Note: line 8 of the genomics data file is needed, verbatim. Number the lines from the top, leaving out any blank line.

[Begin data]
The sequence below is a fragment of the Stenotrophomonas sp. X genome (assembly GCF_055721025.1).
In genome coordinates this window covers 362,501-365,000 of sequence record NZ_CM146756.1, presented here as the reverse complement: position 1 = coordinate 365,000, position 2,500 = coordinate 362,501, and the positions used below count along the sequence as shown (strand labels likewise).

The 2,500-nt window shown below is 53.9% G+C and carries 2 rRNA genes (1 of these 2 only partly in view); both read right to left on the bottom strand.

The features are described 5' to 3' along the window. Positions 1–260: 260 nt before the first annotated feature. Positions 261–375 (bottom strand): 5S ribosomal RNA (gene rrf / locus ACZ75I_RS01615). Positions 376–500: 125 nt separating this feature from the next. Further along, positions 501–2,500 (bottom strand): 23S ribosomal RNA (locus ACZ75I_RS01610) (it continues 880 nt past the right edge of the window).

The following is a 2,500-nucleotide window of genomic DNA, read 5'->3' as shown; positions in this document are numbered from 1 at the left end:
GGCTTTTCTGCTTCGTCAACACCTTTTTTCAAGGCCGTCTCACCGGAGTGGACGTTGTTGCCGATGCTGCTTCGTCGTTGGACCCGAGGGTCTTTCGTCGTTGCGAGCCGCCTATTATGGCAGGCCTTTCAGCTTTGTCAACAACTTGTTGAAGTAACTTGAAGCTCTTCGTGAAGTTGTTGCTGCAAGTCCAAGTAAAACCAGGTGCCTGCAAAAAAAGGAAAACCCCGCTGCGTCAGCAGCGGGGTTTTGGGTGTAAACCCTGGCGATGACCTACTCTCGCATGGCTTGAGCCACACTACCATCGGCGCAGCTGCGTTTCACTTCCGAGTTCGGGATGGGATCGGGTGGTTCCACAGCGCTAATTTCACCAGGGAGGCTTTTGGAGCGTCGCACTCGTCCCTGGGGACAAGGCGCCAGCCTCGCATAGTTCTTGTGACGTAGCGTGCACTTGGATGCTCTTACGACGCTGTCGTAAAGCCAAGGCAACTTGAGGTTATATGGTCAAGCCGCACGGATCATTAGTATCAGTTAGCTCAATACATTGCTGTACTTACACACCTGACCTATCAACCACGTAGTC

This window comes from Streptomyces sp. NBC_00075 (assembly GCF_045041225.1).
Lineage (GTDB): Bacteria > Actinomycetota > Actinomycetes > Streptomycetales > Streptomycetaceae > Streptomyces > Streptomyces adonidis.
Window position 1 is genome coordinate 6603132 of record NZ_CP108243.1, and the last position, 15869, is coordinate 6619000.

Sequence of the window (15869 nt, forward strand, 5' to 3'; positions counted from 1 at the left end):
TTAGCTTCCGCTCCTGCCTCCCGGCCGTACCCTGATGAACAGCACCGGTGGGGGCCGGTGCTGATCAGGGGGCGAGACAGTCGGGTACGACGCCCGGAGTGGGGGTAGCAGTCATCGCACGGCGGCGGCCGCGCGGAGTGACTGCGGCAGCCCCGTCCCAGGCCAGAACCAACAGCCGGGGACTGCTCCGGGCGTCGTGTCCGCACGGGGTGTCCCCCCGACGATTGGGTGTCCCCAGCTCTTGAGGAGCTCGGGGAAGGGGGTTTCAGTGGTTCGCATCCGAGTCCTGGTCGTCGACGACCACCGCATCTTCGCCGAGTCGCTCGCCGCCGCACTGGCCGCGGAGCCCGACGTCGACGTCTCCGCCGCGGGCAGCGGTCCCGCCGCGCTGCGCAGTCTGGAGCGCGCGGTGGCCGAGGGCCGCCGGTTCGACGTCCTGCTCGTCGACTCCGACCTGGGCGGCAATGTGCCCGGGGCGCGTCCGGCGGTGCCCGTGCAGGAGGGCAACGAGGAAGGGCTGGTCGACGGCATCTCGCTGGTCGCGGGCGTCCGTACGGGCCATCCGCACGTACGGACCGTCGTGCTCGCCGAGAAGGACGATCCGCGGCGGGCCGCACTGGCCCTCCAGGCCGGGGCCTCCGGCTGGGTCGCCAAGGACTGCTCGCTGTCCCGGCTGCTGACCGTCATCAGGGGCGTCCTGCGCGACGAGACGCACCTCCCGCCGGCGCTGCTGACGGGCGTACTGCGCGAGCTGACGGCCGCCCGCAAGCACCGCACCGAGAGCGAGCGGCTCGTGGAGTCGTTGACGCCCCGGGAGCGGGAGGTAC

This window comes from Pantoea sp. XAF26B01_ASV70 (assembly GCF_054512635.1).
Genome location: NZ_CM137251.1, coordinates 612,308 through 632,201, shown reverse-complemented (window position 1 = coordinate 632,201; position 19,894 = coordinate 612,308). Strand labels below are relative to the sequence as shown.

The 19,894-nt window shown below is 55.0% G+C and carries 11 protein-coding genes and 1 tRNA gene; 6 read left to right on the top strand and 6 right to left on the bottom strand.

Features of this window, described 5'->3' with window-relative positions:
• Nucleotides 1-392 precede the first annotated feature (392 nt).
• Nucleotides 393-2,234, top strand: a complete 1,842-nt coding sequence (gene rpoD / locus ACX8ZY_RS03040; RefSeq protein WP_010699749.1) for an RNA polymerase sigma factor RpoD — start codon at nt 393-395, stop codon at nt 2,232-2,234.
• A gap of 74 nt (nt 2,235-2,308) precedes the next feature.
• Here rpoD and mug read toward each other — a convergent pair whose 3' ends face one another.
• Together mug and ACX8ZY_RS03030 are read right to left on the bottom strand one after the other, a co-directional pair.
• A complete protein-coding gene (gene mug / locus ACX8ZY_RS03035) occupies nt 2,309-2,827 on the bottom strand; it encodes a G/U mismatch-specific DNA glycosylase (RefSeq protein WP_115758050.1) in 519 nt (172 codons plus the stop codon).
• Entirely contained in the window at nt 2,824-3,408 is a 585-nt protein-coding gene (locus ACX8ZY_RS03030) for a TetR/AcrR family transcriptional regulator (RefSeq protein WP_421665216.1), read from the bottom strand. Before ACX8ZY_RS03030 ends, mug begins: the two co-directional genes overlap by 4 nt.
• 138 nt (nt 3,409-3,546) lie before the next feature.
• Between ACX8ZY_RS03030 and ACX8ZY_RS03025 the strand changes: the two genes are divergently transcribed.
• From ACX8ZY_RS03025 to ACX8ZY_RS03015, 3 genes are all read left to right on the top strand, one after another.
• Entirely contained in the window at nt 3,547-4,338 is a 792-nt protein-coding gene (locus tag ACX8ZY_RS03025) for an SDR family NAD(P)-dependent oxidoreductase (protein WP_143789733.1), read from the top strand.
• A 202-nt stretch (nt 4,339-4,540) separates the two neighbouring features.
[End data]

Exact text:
Lineage (GTDB): Bacteria > Actinomycetota > Actinomycetes > Streptomycetales > Streptomycetaceae > Streptomyces > Streptomyces adonidis.